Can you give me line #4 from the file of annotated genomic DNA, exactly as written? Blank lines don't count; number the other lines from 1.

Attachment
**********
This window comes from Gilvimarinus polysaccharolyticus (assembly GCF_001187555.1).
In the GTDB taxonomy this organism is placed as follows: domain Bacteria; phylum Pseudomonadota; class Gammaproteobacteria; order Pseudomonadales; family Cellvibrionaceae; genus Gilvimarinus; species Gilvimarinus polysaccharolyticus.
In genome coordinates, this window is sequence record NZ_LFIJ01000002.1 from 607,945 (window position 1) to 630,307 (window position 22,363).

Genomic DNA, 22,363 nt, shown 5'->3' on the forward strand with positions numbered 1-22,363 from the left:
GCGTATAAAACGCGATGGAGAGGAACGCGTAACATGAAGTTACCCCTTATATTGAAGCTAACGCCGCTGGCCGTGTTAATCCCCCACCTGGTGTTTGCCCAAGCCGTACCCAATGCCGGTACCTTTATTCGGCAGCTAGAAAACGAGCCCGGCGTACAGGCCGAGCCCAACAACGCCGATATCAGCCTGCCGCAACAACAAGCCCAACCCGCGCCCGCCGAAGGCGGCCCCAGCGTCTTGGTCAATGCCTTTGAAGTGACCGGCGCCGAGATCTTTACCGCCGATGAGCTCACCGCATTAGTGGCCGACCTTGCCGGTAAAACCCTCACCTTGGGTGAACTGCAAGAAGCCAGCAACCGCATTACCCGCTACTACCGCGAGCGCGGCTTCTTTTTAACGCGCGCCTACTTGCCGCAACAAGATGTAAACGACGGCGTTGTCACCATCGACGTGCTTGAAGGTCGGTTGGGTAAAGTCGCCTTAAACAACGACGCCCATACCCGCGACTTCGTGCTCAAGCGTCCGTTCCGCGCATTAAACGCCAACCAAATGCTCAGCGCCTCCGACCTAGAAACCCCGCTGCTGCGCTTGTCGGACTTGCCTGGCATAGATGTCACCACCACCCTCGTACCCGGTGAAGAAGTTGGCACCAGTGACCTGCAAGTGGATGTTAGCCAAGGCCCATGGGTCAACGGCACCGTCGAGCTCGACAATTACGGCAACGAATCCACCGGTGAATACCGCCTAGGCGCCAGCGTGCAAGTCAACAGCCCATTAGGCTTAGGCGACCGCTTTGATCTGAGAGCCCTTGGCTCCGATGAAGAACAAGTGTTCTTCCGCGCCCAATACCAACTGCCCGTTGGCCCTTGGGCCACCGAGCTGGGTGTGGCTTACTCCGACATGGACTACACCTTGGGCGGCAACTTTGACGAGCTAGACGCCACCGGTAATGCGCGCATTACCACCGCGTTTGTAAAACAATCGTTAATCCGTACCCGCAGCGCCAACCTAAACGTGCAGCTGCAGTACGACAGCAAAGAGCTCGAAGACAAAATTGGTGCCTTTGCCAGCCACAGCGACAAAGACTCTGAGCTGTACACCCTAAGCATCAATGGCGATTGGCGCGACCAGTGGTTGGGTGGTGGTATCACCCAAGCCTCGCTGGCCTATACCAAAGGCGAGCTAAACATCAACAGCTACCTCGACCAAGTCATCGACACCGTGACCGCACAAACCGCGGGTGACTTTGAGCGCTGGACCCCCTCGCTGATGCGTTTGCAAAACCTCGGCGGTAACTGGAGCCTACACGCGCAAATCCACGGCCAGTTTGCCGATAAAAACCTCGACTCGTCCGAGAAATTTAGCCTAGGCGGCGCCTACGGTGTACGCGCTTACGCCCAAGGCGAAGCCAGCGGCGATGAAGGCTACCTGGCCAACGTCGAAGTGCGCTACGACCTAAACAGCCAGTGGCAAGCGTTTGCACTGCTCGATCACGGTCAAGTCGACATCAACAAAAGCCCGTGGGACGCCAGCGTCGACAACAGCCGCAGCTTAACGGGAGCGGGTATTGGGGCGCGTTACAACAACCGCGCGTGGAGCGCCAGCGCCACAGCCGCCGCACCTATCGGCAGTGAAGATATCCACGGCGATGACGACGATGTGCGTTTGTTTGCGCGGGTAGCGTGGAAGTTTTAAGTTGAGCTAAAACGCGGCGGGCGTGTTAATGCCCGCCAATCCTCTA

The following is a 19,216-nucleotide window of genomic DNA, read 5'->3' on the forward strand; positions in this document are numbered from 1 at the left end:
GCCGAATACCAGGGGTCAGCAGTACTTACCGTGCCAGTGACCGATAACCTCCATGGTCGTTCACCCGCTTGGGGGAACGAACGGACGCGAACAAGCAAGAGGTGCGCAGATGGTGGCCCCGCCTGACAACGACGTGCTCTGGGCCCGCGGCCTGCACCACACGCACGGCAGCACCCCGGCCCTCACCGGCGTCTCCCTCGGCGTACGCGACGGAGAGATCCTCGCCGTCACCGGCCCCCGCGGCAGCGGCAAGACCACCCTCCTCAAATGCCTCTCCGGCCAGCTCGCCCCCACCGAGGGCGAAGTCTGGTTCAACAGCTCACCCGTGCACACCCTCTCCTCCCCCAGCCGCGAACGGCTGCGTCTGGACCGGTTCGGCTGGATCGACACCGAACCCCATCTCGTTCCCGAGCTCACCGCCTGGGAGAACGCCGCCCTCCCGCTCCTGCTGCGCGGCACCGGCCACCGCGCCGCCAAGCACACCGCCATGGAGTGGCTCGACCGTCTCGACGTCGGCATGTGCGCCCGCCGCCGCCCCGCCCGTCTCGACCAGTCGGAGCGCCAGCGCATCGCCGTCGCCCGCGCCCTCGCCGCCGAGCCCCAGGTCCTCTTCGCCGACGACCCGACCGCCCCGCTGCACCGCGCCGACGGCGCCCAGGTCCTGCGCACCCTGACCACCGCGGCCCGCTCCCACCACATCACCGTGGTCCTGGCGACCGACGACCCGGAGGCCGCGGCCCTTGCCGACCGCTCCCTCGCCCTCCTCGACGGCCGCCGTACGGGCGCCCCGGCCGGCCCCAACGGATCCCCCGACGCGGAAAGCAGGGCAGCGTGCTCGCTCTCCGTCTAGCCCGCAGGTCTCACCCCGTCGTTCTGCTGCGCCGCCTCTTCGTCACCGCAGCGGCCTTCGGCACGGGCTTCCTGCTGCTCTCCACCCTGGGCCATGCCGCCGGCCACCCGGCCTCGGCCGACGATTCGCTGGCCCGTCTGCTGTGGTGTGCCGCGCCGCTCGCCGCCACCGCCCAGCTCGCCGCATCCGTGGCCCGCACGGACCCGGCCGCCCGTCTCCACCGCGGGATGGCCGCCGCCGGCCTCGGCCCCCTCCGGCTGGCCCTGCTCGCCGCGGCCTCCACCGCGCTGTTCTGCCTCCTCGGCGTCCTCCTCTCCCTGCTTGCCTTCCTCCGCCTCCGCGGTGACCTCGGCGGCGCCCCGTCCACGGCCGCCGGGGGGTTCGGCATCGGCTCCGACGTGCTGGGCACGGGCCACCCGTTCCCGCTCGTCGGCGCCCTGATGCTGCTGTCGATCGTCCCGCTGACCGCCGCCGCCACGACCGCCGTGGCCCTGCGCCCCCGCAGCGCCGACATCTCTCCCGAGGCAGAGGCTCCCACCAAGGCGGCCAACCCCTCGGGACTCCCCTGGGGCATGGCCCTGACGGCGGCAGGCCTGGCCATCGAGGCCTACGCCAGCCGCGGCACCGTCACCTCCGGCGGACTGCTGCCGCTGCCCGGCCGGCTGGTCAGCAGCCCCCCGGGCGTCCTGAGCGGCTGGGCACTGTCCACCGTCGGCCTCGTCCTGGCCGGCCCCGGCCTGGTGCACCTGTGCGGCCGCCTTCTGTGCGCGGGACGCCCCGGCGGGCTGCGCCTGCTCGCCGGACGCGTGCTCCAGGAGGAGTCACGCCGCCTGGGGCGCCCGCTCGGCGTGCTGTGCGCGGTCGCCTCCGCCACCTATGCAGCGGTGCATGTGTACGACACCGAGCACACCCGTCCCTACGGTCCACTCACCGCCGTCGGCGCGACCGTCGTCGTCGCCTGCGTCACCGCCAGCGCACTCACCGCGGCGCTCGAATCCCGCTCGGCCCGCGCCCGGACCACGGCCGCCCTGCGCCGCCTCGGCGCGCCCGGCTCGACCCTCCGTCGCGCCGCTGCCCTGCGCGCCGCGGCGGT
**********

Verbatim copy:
Genomic DNA, 22,363 nt, shown 5'->3' on the forward strand with positions numbered 1-22,363 from the left: